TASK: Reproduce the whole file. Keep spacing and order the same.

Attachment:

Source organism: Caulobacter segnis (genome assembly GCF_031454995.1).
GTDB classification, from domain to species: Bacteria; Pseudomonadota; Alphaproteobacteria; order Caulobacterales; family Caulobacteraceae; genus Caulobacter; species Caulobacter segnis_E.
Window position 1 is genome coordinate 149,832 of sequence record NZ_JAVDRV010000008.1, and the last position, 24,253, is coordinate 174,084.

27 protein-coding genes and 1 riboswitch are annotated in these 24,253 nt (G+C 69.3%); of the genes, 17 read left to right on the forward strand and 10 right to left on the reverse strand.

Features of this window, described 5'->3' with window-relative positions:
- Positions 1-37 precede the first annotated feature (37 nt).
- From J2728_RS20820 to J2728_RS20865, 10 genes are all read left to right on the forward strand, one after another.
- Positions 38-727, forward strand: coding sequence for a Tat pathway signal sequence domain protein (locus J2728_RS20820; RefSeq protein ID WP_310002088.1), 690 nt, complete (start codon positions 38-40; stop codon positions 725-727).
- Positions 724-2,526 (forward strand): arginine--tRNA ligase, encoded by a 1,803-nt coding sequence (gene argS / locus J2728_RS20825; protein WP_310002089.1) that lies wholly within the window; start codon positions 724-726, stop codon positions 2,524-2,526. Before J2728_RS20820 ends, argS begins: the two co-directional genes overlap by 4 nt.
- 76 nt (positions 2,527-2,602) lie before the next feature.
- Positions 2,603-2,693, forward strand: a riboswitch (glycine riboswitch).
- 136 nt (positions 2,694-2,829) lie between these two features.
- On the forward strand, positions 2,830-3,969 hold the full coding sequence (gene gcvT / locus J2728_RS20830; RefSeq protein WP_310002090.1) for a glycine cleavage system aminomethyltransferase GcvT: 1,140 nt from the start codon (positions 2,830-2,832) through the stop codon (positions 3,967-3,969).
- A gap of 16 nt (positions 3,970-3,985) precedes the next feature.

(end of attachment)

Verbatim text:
Source organism: Caulobacter segnis (genome assembly GCF_031454995.1).
GTDB classification, from domain to species: Bacteria; Pseudomonadota; Alphaproteobacteria; order Caulobacterales; family Caulobacteraceae; genus Caulobacter; species Caulobacter segnis_E.
Window position 1 is genome coordinate 149,832 of sequence record NZ_JAVDRV010000008.1, and the last position, 24,253, is coordinate 174,084.

27 protein-coding genes and 1 riboswitch are annotated in these 24,253 nt (G+C 69.3%); of the genes, 17 read left to right on the forward strand and 10 right to left on the reverse strand.

Features of this window, described 5'->3' with window-relative positions:
- Positions 1-37 precede the first annotated feature (37 nt).
- From J2728_RS20820 to J2728_RS20865, 10 genes are all read left to right on the forward strand, one after another.
- Positions 38-727, forward strand: coding sequence for a Tat pathway signal sequence domain protein (locus J2728_RS20820; RefSeq protein ID WP_310002088.1), 690 nt, complete (start codon positions 38-40; stop codon positions 725-727).
- Positions 724-2,526 (forward strand): arginine--tRNA ligase, encoded by a 1,803-nt coding sequence (gene argS / locus J2728_RS20825; protein WP_310002089.1) that lies wholly within the window; start codon positions 724-726, stop codon positions 2,524-2,526. Before J2728_RS20820 ends, argS begins: the two co-directional genes overlap by 4 nt.
- 76 nt (positions 2,527-2,602) lie before the next feature.
- Positions 2,603-2,693, forward strand: a riboswitch (glycine riboswitch).
- 136 nt (positions 2,694-2,829) lie between these two features.
- On the forward strand, positions 2,830-3,969 hold the full coding sequence (gene gcvT / locus J2728_RS20830; RefSeq protein WP_310002090.1) for a glycine cleavage system aminomethyltransferase GcvT: 1,140 nt from the start codon (positions 2,830-2,832) through the stop codon (positions 3,967-3,969).
- A gap of 16 nt (positions 3,970-3,985) precedes the next feature.